I find petroglyphs mysterious and magical. My attraction to the so-called primitive art started when I served as a Peace Corps Volunteer in West Africa way back in the 60s. I use the words ‘so-called’ because the art carries an inherent power and a simple beauty— both of which were recognized by artists such as Matisse and Picasso in the early 1900s— that defies the word primitive.
Petroglyphs and pictographs have the ability to transport us into another world and time— and, in so doing, enrich our lives.
While I have two more posts on petroglyphs from other sites we visited on our Southwest tour last fall, I am wrapping up my posts on the Three Rivers Petroglyph National Recreation Site today. It is a special place that contains over 21,000 petroglyphs representing prehistoric Jornada Mogollon rock art created between 900 and 1400 CE. Peggy and I visited the area once before and will likely visit it again. Judging from our photos, we still have another 20,000 or so petroglyphs to find! (Grin) Aside from that, the beauty of the area alone would draw us back.
MONDAY’S POST: Think you have to go traipsing off to remote corners of the Southwest to find petroglyphs? Think again. The Petroglyph National Monument sits on the edge of Albuquerque, New Mexico. You can be there within 15 minutes from downtown.
14 thoughts on “Beauty and Mystery… The Three Rivers’ Petroglyph Site”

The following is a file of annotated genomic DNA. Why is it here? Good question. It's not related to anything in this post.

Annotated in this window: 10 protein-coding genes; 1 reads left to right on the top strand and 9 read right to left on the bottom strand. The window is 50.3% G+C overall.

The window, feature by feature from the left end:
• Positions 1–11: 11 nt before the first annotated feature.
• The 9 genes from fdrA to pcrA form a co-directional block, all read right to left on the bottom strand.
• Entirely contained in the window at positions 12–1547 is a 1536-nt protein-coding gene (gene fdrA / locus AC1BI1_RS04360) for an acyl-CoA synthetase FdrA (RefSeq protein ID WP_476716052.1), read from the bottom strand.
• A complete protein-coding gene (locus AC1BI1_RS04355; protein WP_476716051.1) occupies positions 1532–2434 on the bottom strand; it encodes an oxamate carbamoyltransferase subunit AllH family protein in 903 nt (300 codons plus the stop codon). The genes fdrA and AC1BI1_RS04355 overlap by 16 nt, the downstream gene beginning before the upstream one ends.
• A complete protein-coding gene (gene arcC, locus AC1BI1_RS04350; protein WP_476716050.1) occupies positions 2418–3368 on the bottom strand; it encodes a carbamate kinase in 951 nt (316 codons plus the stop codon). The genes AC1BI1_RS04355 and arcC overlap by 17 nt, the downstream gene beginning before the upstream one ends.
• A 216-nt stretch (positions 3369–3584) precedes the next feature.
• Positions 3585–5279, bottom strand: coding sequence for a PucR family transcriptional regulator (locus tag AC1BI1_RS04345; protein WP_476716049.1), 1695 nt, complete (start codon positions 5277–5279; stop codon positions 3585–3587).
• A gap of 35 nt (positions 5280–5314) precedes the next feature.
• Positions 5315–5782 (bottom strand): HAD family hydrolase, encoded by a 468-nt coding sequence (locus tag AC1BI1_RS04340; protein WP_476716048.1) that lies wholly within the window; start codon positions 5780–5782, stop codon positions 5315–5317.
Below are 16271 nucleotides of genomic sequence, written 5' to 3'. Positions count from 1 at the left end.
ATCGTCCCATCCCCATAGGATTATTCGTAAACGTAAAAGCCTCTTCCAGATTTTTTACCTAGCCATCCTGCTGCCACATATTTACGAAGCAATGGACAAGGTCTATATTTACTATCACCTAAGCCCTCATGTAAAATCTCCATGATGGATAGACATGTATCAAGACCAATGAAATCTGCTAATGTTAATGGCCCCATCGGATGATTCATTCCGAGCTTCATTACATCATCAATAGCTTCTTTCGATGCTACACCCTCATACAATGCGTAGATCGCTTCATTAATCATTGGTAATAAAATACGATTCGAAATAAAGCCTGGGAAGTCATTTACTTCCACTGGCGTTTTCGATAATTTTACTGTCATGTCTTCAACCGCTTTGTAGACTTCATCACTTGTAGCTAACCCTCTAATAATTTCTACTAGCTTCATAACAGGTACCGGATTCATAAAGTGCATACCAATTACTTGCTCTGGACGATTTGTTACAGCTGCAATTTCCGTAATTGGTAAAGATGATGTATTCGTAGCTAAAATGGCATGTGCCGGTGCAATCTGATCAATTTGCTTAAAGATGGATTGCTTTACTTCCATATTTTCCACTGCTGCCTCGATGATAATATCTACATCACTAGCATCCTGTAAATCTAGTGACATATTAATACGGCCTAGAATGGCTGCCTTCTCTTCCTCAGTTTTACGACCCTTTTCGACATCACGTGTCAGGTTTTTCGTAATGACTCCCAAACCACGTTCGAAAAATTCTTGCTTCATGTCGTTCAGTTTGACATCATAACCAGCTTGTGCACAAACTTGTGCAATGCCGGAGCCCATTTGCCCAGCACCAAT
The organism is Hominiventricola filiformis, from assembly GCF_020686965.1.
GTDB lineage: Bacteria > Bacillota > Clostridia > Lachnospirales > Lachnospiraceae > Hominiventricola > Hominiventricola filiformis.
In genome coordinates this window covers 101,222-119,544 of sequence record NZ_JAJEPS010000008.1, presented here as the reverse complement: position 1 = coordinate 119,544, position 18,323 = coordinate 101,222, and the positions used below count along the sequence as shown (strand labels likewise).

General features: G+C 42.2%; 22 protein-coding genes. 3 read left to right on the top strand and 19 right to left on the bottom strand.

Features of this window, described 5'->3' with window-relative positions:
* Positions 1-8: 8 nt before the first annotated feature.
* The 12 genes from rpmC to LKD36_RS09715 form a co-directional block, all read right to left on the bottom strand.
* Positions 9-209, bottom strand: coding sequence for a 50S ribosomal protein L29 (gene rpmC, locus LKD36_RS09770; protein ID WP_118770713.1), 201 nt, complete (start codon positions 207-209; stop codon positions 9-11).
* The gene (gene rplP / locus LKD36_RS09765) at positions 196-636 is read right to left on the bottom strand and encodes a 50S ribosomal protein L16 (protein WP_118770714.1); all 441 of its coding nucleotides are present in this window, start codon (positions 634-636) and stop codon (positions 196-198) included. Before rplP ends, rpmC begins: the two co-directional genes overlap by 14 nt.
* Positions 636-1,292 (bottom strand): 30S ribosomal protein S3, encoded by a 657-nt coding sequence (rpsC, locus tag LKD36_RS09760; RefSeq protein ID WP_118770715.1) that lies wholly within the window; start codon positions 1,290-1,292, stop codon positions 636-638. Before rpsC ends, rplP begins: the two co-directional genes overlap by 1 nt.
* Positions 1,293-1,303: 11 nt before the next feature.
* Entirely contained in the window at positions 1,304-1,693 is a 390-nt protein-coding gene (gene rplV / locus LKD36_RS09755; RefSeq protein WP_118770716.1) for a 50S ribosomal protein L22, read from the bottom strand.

It is indeed, Cindy.
We visited the Petroglyph National Monument a couple years ago when we were out for the Balloon Fiesta, but it has been nearly 20 years since we saw Three Rivers. I had no idea it had so many petroglyphs.
A guide once went into great detail about the meaning attributed to some petroglyphs on the Colorado River in Utah only to finish by saying: “that is the great thing about them: you can call them anything you want and no one can prove you wrong.”
Three Rivers is just a matter of wandering and going beyond the trail. Most of these, minus some of the more exotic like the mountain lion are on or close to the trail, however, Ray.
Have really enjoyed your posts on petroglyphs.
The one that left you starry-eyed looks like a kokopeli or a frog to me.
You and Peggy find the most interesting geological places to visit. This one looks gorgeous! I like the clearing with the cottonwood trees, too.
Curtis, if you run out of American Indian petroglyphs to study and photograph, come to Australia and start on the Aborigine equivalents. You and Peggy will love them.
A bit jealous you got to see them, John. They have been on my bucket list forever. 🙂 and several of my followers from Australia have raved about them! –Curt
Beautiful and fascinating! Thanks! One more place for my bucket list.
Definitely worth a visit! And thank you. –Curt
It is, and thanks, Thom. –Curt
Gorgeous countryside! And I do admire your ability to see what the heck the petroglyphs are.
A very active imagination and a good guide book help, Alison. 🙂 I’ve also found the more I look at them, the more I see. –Curt